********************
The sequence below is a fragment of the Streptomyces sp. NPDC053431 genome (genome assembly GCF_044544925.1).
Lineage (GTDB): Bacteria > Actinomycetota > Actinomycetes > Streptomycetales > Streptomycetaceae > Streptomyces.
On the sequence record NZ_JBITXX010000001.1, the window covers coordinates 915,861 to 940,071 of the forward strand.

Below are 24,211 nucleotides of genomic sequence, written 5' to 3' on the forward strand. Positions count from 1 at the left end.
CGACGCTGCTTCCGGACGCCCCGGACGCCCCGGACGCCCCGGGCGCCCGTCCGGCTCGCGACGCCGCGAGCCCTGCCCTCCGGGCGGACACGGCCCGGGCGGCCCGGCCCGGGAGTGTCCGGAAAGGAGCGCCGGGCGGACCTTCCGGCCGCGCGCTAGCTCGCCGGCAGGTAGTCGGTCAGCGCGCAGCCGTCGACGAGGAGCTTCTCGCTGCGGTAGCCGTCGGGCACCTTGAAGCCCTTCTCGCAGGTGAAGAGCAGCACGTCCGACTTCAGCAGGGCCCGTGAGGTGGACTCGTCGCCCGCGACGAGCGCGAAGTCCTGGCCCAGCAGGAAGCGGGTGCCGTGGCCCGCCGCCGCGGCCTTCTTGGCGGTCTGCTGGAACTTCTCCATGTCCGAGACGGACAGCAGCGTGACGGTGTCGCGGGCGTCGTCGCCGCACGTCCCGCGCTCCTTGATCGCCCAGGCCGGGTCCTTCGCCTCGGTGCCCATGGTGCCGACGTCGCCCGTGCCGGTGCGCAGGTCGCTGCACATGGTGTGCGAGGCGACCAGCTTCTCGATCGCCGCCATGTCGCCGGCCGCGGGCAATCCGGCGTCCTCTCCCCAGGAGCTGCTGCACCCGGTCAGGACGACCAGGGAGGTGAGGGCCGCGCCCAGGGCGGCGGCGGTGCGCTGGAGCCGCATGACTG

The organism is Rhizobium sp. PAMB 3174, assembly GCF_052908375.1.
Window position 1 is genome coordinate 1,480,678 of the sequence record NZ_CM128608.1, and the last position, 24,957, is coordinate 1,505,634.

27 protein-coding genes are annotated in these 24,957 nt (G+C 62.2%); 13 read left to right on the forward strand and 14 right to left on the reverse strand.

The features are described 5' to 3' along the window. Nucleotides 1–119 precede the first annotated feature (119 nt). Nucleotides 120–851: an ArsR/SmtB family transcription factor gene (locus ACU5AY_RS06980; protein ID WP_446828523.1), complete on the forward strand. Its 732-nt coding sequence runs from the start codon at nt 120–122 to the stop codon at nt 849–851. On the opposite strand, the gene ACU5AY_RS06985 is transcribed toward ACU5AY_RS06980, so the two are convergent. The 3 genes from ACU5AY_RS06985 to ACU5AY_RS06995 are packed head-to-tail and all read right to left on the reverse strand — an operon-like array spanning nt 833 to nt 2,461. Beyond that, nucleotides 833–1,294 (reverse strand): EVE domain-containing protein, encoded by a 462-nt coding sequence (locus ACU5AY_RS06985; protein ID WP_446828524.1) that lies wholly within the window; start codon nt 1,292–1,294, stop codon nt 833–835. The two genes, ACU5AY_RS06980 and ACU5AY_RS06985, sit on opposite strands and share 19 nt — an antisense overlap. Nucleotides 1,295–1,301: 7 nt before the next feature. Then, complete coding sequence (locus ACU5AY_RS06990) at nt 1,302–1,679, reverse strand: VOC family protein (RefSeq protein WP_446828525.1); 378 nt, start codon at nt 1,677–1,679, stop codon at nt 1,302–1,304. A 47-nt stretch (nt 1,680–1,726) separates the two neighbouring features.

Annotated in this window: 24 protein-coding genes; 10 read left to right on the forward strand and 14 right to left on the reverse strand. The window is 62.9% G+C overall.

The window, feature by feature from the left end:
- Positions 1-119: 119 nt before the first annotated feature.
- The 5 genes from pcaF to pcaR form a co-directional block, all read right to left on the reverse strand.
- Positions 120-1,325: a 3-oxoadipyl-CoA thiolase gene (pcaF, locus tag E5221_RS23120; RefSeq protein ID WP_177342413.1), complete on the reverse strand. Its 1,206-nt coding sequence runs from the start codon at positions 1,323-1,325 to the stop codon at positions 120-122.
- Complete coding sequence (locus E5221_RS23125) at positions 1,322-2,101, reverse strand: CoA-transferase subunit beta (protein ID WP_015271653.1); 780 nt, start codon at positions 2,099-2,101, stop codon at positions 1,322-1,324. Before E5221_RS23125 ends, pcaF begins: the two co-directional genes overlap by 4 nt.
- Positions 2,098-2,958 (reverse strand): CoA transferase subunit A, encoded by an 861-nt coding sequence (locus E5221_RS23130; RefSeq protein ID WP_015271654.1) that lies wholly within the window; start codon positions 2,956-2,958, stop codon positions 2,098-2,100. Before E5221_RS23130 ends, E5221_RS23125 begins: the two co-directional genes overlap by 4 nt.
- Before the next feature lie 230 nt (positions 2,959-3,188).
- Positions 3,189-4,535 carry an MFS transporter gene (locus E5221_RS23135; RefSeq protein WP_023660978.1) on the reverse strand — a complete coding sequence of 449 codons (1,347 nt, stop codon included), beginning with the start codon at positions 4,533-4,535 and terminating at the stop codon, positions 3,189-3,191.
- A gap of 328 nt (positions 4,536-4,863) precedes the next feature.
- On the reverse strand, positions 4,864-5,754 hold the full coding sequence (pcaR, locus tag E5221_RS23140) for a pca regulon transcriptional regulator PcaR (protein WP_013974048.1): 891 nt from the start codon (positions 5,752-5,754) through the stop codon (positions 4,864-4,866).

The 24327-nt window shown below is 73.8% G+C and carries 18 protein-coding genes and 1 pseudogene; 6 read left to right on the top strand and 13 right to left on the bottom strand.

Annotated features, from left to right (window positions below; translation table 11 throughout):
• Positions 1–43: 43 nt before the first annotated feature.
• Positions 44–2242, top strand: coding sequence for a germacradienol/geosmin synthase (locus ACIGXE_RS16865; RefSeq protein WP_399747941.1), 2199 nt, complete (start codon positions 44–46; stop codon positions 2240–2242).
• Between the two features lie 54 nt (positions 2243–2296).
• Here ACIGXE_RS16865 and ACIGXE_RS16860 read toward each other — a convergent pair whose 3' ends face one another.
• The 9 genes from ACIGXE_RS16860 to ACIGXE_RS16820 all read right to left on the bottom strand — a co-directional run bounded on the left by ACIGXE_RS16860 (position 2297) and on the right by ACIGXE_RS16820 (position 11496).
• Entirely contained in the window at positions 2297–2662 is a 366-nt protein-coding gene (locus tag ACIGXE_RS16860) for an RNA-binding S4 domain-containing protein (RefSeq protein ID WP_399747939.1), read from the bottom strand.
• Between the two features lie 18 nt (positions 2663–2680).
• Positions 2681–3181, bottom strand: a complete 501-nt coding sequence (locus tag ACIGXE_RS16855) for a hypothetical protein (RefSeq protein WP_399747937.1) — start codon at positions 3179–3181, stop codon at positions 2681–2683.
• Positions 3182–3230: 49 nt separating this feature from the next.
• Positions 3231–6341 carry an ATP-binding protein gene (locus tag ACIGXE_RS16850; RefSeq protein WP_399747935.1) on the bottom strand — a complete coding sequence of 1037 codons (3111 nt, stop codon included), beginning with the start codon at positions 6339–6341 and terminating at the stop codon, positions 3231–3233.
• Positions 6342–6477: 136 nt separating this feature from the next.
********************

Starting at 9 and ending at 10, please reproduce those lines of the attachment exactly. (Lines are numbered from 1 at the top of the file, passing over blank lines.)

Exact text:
The features are described 5' to 3' along the window. Nucleotides 1–119 precede the first annotated feature (119 nt). Nucleotides 120–851: an ArsR/SmtB family transcription factor gene (locus ACU5AY_RS06980; protein ID WP_446828523.1), complete on the forward strand. Its 732-nt coding sequence runs from the start codon at nt 120–122 to the stop codon at nt 849–851. On the opposite strand, the gene ACU5AY_RS06985 is transcribed toward ACU5AY_RS06980, so the two are convergent. The 3 genes from ACU5AY_RS06985 to ACU5AY_RS06995 are packed head-to-tail and all read right to left on the reverse strand — an operon-like array spanning nt 833 to nt 2,461. Beyond that, nucleotides 833–1,294 (reverse strand): EVE domain-containing protein, encoded by a 462-nt coding sequence (locus ACU5AY_RS06985; protein ID WP_446828524.1) that lies wholly within the window; start codon nt 1,292–1,294, stop codon nt 833–835. The two genes, ACU5AY_RS06980 and ACU5AY_RS06985, sit on opposite strands and share 19 nt — an antisense overlap. Nucleotides 1,295–1,301: 7 nt before the next feature. Then, complete coding sequence (locus ACU5AY_RS06990) at nt 1,302–1,679, reverse strand: VOC family protein (RefSeq protein WP_446828525.1); 378 nt, start codon at nt 1,677–1,679, stop codon at nt 1,302–1,304. A 47-nt stretch (nt 1,680–1,726) separates the two neighbouring features.

Annotated in this window: 24 protein-coding genes; 10 read left to right on the forward strand and 14 right to left on the reverse strand. The window is 62.9% G+C overall.